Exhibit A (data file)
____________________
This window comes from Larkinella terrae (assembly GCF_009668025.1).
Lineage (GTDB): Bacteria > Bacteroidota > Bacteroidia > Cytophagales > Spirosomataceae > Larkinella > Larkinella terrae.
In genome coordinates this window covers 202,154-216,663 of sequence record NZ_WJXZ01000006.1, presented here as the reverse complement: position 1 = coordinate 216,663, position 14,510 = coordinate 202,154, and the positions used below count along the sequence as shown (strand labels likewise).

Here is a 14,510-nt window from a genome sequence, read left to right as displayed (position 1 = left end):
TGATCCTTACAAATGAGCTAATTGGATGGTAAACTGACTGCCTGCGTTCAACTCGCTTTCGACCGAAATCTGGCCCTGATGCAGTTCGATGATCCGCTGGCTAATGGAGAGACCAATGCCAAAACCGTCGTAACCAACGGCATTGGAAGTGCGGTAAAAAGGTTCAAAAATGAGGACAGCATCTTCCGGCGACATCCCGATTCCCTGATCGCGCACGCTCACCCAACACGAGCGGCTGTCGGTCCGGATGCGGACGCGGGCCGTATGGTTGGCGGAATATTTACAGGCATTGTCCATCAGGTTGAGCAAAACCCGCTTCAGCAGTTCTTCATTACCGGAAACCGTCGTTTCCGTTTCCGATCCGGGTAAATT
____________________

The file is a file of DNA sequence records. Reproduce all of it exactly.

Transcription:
This window comes from Larkinella terrae (assembly GCF_009668025.1).
Lineage (GTDB): Bacteria > Bacteroidota > Bacteroidia > Cytophagales > Spirosomataceae > Larkinella > Larkinella terrae.
In genome coordinates this window covers 202,154-216,663 of sequence record NZ_WJXZ01000006.1, presented here as the reverse complement: position 1 = coordinate 216,663, position 14,510 = coordinate 202,154, and the positions used below count along the sequence as shown (strand labels likewise).

Here is a 14,510-nt window from a genome sequence, read left to right as displayed (position 1 = left end):
TGATCCTTACAAATGAGCTAATTGGATGGTAAACTGACTGCCTGCGTTCAACTCGCTTTCGACCGAAATCTGGCCCTGATGCAGTTCGATGATCCGCTGGCTAATGGAGAGACCAATGCCAAAACCGTCGTAACCAACGGCATTGGAAGTGCGGTAAAAAGGTTCAAAAATGAGGACAGCATCTTCCGGCGACATCCCGATTCCCTGATCGCGCACGCTCACCCAACACGAGCGGCTGTCGGTCCGGATGCGGACGCGGGCCGTATGGTTGGCGGAATATTTACAGGCATTGTCCATCAGGTTGAGCAAAACCCGCTTCAGCAGTTCTTCATTACCGGAAACCGTCGTTTCCGTTTCCGATCCGGGTAAATT